August 01, 2019 By Carl S. Cunanan

Editor’s Note

I truly enjoy driving our fifteen year old Honda Civic. Every time I think about getting a replacement, there’s just something about the simplicity, size, and ease of the car that makes me want to keep it around. We have other larger, more comfortable more powerful cars but that Civic just kind of fits everything you can throw at it.

In a world of big SUVs, we often forget how good these small cars can be. The newest ones, such as what is on our cover now, can be fun, efficient and far more safe than ever. They don’t pull around too much weight or mass so they are quick to move and easy to park just about anywhere. They have the sprightly feel you sometime lose when going for a crossover or an SUV. And modern electronic and safety systems are really a key point in terms of deciding whether you should just hold on or switch up. True, more modern and more complicated systems can make long-term car ownership somewhat more costly, but that is a function of what those systems are really meant to do. Which is help save both the environment and our lives.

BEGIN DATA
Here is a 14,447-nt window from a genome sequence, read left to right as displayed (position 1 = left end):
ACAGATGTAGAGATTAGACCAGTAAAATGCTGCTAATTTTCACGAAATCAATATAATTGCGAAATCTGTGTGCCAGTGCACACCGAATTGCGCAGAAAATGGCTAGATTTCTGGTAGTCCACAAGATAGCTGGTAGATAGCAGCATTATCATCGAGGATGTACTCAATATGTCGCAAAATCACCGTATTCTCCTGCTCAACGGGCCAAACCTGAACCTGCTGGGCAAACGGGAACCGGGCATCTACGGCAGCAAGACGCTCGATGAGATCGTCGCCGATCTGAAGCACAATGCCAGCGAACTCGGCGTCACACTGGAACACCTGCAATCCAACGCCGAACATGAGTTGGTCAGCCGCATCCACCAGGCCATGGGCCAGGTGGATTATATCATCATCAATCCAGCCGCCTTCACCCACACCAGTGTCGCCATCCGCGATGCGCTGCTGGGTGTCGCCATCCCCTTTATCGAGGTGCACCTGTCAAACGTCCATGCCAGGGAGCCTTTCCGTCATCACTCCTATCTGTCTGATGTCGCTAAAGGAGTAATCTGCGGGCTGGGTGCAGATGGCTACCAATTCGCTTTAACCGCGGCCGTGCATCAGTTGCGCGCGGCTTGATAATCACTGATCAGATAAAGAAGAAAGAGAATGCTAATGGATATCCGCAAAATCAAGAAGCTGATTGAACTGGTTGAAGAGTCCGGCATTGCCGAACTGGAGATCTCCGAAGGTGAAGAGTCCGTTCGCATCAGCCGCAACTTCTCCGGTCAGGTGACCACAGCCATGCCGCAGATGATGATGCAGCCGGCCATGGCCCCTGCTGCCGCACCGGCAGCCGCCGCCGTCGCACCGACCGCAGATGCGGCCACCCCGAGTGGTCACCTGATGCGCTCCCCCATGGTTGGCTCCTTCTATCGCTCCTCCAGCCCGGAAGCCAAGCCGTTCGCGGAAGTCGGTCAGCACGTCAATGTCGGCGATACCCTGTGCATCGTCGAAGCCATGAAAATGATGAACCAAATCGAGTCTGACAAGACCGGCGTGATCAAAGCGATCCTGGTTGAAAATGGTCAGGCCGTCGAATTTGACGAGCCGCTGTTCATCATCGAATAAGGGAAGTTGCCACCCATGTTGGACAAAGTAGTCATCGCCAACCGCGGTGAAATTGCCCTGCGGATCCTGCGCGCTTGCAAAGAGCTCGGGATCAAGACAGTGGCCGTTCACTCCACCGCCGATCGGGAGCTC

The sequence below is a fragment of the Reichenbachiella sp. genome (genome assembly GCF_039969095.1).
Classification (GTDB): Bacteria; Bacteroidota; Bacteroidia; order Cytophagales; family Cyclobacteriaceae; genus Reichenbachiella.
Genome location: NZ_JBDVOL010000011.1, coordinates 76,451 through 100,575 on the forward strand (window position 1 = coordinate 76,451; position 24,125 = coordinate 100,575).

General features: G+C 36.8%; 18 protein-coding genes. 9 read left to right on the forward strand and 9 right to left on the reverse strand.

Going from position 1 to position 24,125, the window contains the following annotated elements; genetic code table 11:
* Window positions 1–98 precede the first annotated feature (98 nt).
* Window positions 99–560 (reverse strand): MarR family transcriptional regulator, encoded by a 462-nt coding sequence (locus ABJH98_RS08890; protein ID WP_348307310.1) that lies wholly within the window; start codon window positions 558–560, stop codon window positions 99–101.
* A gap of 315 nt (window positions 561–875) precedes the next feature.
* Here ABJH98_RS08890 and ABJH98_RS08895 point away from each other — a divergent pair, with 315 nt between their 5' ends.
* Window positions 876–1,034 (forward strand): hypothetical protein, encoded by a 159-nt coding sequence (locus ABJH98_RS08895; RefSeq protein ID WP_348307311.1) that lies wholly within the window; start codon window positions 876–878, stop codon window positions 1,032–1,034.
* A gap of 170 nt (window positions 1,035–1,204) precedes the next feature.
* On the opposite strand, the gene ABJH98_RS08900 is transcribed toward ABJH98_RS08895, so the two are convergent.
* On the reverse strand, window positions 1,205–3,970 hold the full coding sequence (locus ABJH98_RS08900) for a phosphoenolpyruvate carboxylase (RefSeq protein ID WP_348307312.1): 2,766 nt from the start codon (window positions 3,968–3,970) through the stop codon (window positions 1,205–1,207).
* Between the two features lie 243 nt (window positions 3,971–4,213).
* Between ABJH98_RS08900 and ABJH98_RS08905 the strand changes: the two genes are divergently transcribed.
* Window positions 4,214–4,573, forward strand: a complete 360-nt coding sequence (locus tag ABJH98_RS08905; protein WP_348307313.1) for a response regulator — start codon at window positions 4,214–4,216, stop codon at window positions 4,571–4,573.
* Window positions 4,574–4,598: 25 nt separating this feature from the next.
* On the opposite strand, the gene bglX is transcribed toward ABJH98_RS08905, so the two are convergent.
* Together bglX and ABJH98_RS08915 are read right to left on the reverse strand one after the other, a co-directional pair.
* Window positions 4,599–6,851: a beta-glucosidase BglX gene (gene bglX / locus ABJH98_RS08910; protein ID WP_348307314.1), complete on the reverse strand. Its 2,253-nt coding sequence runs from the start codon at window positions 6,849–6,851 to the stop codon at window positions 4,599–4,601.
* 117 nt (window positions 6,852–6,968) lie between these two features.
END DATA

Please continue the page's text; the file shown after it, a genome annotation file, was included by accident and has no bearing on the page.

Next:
Our cover car is from Mazda, which is taking a very different route in terms of achieving the efficiencies the world now expects. And we applaud that, because its companies that operate like that that move things forward. Mazda is developing a particularly interesting fuel combustion system that took some pretty serious commitment to begin with, but the results so far are proving themselves quite well. Remember back when the larger markets questioned the technologies of Honda or Toyota? Or when companies like Porsche decided to use the technology developed by Mitsubishi? Or when Subaru made quirky cars many didn’t understand at all (like a small pickup truck with rear facing seats in its bed for the US market) and stuck to the boxer layout. Or Mazda, with their rotary engine, and their RX-7, and their Miata, and their Le Mans win. So yeah, we applaud them all. In the con stately changing automotive environment, Those that can think and operate independently may well be leading the way.

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